Creating Student-Centered Social Studies Anthologies


This week’s blog is by Beth Shaver as she shares how to develop primary source anthologies in Social Studies and History courses. Read more about Beth at the end of her blog.

            When I think about literacy in social studies, my mind is automatically drawn to conversations around the purpose of social studies. There is a consensus that the primary purpose of social studies is to educate our students about citizenship and active participation in our republic (NCSS, n.d.). As teachers, we understand that literacy is a necessity for civic engagement and that literacy, and the social studies, are inextricably linked.

            For our students, however, that connection may not be so clear. I imagine that we would be hard-pressed to find a social studies teacher who has not been asked the age-old questions of ‘Why do I have to learn this?’ and ‘Who cares about a bunch of old dead men?’ Honestly, the root of their argument is valid. Falling back on Mark Twain’s musing that “history doesn’t repeat itself, but it often rhymes” as a rationale is simply not enough to convince our students that social studies generally, and literacy in the social studies specifically, is necessary or that primary sources are useful.

If we, as teachers, are going to ask students to read, think critically, and be willing to participate in critical discussions, they are going to want to know why. Especially in the modern era when we are competing with cell phones and social media in the classroom, our students need to internalize why social studies matters to them. Ultimately, reading in social studies classrooms must be relevant to our students.

Charting a Student-Centered Approach

            While there are many approaches to student-centered, engaging, literacy-based, and relevant lesson plans in social studies classrooms, an approach that I used in my classroom, and had success with, was the individual curation of anthologies. As a White woman who was teaching the African American Studies course, this approach came about because it was important for me that students had the autonomy to research and learn about ideas and issues that were important to them in parallel to the history that they were learning in class. I knew that I did not have the authority or ability to speak to every issue. So, I focused on the history and taught the students how to find voices and experiences of the past in primary source materials, based on what they were interested in and curious about.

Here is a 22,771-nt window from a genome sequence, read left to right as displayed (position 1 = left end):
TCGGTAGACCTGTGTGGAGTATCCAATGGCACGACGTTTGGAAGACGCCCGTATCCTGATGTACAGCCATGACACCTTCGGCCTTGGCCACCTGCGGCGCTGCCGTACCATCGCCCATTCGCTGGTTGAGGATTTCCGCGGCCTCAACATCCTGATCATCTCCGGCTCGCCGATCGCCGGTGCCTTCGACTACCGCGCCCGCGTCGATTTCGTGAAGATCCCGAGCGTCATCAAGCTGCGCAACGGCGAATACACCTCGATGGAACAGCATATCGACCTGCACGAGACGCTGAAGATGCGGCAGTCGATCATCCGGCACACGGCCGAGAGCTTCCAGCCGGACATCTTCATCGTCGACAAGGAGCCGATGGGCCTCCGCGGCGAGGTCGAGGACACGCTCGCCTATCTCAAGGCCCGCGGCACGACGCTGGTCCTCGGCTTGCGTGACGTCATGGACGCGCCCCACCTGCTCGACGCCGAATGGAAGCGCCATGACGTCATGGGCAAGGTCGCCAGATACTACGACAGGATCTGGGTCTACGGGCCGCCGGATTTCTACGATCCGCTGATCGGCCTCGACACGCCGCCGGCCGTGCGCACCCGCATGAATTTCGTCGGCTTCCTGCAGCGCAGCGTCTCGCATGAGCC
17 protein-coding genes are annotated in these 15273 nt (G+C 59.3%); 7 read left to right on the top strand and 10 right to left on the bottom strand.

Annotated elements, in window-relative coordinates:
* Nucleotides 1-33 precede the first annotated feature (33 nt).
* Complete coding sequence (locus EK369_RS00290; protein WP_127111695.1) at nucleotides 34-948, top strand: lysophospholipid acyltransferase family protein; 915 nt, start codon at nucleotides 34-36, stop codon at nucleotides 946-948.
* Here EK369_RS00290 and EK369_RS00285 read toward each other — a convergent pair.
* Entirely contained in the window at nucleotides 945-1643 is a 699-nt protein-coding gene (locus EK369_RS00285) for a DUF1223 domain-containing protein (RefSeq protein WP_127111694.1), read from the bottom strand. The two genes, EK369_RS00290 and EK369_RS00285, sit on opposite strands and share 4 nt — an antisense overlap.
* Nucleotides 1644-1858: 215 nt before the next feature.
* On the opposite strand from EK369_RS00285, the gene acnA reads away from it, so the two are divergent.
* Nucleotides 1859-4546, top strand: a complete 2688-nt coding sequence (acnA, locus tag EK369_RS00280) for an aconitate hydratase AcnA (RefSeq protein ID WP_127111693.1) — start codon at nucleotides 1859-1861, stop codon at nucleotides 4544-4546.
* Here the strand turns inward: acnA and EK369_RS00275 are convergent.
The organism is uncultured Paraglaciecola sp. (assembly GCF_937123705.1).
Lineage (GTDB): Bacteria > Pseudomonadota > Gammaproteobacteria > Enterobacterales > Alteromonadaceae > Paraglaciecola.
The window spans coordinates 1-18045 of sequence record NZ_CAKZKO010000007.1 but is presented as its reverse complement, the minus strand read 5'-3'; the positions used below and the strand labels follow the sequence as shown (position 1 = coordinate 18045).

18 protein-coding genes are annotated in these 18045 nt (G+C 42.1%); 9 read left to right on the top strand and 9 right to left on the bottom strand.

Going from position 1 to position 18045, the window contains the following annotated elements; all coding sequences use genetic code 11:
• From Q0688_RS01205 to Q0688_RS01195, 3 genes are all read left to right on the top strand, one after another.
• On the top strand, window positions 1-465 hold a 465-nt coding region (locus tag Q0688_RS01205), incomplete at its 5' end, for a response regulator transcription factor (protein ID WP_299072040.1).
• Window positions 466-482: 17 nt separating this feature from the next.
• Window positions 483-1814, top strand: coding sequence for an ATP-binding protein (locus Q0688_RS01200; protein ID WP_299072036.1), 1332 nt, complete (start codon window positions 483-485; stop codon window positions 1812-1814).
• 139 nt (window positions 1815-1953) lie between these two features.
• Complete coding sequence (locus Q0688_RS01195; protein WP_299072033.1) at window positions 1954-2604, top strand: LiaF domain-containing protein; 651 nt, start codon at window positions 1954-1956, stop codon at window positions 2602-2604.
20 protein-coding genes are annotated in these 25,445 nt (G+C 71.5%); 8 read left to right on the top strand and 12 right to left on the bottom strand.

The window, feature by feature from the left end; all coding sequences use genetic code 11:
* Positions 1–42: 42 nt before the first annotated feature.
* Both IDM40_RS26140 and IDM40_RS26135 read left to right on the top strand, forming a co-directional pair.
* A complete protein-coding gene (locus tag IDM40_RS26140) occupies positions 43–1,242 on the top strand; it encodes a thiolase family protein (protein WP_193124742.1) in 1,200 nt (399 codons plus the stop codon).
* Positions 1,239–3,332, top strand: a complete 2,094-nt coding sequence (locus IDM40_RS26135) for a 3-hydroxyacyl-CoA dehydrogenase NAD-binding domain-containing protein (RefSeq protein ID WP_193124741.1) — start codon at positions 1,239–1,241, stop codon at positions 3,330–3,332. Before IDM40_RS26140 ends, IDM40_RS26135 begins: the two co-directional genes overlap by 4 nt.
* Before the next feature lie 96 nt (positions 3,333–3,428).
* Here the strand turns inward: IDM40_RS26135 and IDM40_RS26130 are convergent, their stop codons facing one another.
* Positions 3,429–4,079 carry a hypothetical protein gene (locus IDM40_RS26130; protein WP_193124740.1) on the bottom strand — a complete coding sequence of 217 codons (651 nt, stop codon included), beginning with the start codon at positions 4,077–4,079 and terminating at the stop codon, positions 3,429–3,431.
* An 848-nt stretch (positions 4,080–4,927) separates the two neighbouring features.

Although the anthology originated in an elective course, it can be easily applied in any history-based social studies course and can be scaffolded or extended based on the needs of the individual learner. Application of state social studies standards to this project can be woven in easily with this project as well. As an example, in North Carolina, our social studies standards ask students to trace ideas and themes throughout the eras as they seek to understand change over time through history. The anthology approach embraces this goal by encouraging students to pull threads throughout history that pique their curiosity.

In my class, students had the opportunity to take the course at the academic (e.g., general education) or honors level which meant that within one classroom, I had a wide range of students representing diverse learning experiences and reading abilities. Each of them approached the anthology project as individuals and at their own level, and by the end of the semester, each student had an anthology to present at a meet-the-author event in our school’s media center.